Hillary Clinton's War Vote

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The return of the war vote: what does Hillary Clinton’s 2002 vote authorizing the Iraq War say about her 2008 campaign, the future of the war, and the political calculus of never saying “I’m sorry”?

(More to follow.)

Update, 6/6 2:10 pm
protest

What do you think? [mcotner / Flickr]

Here’s the short course: On October 11th 2002, Hillary Clinton voted to authorize President Bush to use military force against Iraq. She later called that vote “probably the hardest decision I have ever had to make.”

The previous day, she had voted against the Levin amendment, which would have required UN approval for the use of force against Iraq; and, failing that, another Congressional vote authorizing the President to use American military force.

That same day, she had also voted for a Byrd amendment that would have set a time limit on the use of US forces in Iraq — but that also included procedures for extending the date.

Clinton’s other notable Senate action on that day was drawing a link between Saddam Hussein and al-Qaeda, saying Saddam had given “aid, comfort and sanctuary to terrorists, including Al Qaeda members.”

As the Iraq war has grown unpopular, Clinton’s public position on it has also changed. She now vocally champions troop withdrawal. She blames George W. Bush “who misled this country and this Congress.” She says, about her own 2002 vote, “Knowing what we know now, I would never have voted for it.” Unlike John Edwards, though, what she hasn’t done is apologize for it.

So the big questions: Did she vote yes, in 2002, for political reasons or because she genuinely believed that Saddam Hussein was a threat to the US — or both? Why on earth did she vote against the Levin amendment if she hoped President Bush would pursue all possible diplomatic options? Why did she use the Bush administration’s rhetorical device of linking Saddam with al-Qaeda? What’s behind her decision not to apologize? And how is all of this playing out in the 2008 presidential campaign?

Jeff Gerth

Former investigative reporter, The New York Times

Co-author, Her Way: The Hopes and Ambitions of Hillary Rodham Clinton

Lincoln Chafee

Republican Senator from RI, 1999-2006

Visiting Fellow, The Watson Institute for International Studies, Brown University

Author, The Senate’s Forgotten Iraq Choice, The New York Times, March 1, 2007

Peter Beinart

Senior Fellow, Council on Foreign Relations

Editor-at-large, The New Republic

Jonathan Tasini

2006 candidate in NY Democratic primaries for the Senate

Blogger, Working Life

Executive Director, Labor Research Association

Lead plaintiff, Tasini vs. New York Times

Extra Credit Reading

Jeff Gerth and Don Van Natta Jr., Hillary’s War, The New York Times, May 29, 2007: “The Saddam-Al Qaeda link, so aggressively pushed by the Bush administration, was later debunked as false. So how could Clinton, named in 2006 by The Washingtonian magazine as the “brainiest” senator, have gotten such a critical point wrong? Referring to the larger question of her support for the authorization, Clinton said in February of this year, “My vote was a sincere vote based on the facts and assurances that I had at the time.”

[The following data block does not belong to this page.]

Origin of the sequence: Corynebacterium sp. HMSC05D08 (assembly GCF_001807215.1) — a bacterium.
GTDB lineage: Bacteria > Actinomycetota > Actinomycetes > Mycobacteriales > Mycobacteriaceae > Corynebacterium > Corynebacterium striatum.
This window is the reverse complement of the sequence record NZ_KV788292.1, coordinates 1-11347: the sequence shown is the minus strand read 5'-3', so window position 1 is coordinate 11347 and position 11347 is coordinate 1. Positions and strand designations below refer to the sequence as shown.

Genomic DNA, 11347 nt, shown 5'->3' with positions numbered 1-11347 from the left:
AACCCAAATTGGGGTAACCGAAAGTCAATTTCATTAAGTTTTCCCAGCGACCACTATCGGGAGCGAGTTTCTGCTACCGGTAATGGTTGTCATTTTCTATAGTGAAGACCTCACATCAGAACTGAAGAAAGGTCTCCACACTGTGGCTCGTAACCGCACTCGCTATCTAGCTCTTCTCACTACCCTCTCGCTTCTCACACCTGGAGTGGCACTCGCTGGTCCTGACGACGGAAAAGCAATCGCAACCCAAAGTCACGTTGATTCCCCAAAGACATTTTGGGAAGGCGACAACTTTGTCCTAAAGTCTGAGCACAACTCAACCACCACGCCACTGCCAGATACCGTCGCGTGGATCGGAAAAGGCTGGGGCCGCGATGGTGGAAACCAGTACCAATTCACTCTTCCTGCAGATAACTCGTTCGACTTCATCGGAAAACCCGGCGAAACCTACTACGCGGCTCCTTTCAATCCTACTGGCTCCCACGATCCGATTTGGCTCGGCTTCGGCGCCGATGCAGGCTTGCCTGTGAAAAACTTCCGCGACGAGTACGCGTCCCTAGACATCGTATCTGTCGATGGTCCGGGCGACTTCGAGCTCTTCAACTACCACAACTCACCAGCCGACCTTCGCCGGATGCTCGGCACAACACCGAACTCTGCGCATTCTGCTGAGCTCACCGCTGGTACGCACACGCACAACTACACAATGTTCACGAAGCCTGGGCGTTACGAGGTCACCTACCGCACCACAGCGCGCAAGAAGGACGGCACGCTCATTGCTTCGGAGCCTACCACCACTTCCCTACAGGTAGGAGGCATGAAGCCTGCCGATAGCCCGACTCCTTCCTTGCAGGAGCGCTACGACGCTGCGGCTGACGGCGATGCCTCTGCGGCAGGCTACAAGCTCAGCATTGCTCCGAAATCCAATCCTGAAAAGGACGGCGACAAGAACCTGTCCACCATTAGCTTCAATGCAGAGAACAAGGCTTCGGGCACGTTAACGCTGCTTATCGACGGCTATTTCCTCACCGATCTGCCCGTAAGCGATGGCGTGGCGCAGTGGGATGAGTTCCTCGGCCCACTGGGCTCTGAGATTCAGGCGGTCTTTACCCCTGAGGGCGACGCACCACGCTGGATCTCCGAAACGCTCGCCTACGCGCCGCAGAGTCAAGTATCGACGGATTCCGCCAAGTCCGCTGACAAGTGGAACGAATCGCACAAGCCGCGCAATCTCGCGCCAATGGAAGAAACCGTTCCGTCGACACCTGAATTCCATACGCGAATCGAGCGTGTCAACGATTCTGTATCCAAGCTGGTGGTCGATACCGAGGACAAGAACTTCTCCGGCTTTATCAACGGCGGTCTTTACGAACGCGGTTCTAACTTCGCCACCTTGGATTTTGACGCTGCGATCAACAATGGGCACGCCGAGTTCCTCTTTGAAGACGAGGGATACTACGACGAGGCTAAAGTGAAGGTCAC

Lincoln Chafee, The Senate’s Forgotten Iraq Choice, The New York Times, March 1, 2007: “The Senate had the opportunity to support a more deliberate, multilateral approach, one that still would have empowered the United States to respond to any imminent threat posed by Saddam Hussein. We must not sidestep the fact that a sensible alternative did exist, but it was rejected. Candidates — Democrat and Republican — should be called to account for their vote on the Levin amendment.”

Dwight Stephens, So, remind me again. Why the rush in 2003 into Iraq?, Dwight Stephens, March 4, 2007: “What, if anything, have the candidates learned? Why didn’t anyone consider what the history of the region had to teach us in informing our calculations about the aftermath of toppling Saddham Hussein? What do the candidates’ votes say about their approaches to terrorism and foreign policy? What do their votes say about what type of “leader of the free world” they will be?”

jay, Senator Clinton’s Political Epitaph, Diatribes of Jay, June 1, 2007: “The entire NIE was only 90 pages long. Yet like a derelict student, Clinton did not do her homework. When asked recently at political rally whether she had read it, she reportedly said only that she had been briefed on it.”

Here’s a link to a YouTube video of Clinton’s interaction with Code Pink in March of 2003. YouTube won’t let us embed it for some reason (conspiracy?). You should feel free to skip the singing and go straight to the part when Hillary comes in (at 1:36), if you so choose. Sparks start to fly at about 14:13.

Ana Quindlen, The Brand New and Same Old, Newsweek, May 28, 2007: “And every time Clinton is described as calculating or ambitious, you realize that such words are never used for male politicians because for them both traits are assumed—and accepted.”

Levin Amendment Roll Call.

barthjg, in a comment to Open Source, June 6, 2007: “Hillary, like almost everyone else, got snookered on iraq. She is a moderate, not a liberal, and someone at the center of power. Each person running for the White House studies the same calculus she does: weighing personal ambition with public perception against the weight of their individual passions, experience and common sense. Is she calculating? Yes. are they all calculating? Yes. I won’t pillory Hillary.”

Marc McElroy, in a comment to Open Source, June 5, 2007: “It’s hard for anyone to admit a mistake. I think American politics has sunken to the point where everyone bases what they say on justifying something. For Clinton in this case it’s a past action, but for her and others it’s a belief, choice, action, whatever it may be, it’s all justification.”

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